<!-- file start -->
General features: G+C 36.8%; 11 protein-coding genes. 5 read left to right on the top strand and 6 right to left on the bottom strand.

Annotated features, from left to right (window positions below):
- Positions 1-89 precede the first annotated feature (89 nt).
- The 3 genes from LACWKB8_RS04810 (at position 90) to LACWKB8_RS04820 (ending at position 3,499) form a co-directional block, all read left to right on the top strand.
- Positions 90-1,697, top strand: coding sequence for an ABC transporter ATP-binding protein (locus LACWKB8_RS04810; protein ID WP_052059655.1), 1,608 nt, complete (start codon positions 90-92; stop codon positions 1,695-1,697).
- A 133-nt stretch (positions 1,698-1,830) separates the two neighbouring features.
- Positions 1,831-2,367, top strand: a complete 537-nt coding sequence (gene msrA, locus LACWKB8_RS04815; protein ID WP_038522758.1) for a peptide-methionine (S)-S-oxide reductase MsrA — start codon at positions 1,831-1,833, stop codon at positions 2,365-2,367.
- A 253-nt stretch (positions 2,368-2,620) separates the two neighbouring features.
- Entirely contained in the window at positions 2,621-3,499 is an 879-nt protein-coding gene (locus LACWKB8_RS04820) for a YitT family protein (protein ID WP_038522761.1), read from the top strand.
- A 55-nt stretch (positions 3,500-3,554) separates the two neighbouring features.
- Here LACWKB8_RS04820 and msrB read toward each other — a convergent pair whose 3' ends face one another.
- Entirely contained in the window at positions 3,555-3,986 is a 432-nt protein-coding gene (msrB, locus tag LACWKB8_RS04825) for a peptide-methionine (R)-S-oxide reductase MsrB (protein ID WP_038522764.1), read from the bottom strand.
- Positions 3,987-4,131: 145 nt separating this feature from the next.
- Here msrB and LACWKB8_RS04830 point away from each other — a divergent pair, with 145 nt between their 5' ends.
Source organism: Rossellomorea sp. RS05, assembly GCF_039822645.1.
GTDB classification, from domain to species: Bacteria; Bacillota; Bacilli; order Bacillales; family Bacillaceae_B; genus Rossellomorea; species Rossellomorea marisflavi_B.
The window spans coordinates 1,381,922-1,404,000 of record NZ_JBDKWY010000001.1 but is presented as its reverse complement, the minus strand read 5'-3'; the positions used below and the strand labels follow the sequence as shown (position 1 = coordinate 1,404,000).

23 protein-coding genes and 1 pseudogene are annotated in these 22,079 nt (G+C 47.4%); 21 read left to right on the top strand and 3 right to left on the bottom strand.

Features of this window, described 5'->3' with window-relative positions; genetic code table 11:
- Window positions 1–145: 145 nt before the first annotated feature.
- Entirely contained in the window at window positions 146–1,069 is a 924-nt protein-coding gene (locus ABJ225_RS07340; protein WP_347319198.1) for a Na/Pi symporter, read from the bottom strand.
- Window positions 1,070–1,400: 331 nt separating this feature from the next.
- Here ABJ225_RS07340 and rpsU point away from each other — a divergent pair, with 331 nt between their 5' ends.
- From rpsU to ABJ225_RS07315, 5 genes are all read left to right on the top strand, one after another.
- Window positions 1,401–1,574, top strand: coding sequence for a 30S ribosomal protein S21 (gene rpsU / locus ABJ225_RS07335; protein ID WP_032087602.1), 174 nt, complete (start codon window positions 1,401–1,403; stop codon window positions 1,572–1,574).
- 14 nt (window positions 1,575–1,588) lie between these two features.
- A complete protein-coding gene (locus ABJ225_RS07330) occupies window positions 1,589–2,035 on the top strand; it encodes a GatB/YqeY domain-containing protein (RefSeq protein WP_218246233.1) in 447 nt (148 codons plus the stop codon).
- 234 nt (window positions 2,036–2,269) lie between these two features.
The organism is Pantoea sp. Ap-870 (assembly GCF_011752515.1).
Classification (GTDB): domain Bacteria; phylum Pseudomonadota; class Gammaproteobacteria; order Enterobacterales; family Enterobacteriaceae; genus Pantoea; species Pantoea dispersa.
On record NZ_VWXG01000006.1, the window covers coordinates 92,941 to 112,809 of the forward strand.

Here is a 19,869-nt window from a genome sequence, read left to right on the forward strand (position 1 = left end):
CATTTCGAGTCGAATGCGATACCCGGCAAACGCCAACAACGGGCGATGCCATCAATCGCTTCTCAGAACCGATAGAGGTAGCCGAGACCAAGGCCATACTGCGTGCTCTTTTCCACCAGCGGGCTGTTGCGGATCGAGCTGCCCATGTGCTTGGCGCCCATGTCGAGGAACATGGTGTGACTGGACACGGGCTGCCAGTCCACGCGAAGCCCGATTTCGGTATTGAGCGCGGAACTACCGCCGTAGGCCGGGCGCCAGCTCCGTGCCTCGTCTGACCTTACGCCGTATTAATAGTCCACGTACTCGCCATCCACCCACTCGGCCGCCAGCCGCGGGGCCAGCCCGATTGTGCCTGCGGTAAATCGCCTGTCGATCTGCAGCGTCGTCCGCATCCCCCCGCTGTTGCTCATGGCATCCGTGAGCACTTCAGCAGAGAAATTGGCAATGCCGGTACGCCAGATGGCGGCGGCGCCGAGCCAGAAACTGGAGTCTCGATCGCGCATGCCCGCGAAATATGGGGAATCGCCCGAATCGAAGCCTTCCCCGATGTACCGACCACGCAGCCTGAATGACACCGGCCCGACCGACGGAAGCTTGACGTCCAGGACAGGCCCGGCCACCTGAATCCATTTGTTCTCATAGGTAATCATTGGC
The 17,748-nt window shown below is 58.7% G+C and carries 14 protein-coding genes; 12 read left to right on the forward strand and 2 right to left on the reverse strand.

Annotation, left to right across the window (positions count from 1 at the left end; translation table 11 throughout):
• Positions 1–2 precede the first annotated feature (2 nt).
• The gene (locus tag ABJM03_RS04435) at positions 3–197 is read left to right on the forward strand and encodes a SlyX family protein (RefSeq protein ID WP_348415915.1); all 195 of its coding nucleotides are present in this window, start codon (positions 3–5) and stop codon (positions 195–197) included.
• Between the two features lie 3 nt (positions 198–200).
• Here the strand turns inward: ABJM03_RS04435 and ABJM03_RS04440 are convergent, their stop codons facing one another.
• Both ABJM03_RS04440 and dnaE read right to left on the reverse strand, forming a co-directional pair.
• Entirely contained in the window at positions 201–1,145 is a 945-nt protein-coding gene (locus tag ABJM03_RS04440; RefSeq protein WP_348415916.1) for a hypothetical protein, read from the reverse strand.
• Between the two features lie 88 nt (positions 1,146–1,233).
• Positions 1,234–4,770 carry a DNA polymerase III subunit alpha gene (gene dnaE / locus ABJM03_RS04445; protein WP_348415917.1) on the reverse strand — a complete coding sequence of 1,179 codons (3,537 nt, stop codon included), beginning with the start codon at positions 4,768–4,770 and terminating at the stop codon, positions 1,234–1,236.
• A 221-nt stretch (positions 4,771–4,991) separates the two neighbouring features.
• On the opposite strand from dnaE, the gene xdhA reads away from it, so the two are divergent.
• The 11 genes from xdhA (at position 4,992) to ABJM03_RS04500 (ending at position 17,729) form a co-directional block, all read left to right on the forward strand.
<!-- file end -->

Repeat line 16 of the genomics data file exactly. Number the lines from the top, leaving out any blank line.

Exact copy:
GTDB classification, from domain to species: Bacteria; Bacillota; Bacilli; order Bacillales; family Bacillaceae_B; genus Rossellomorea; species Rossellomorea marisflavi_B.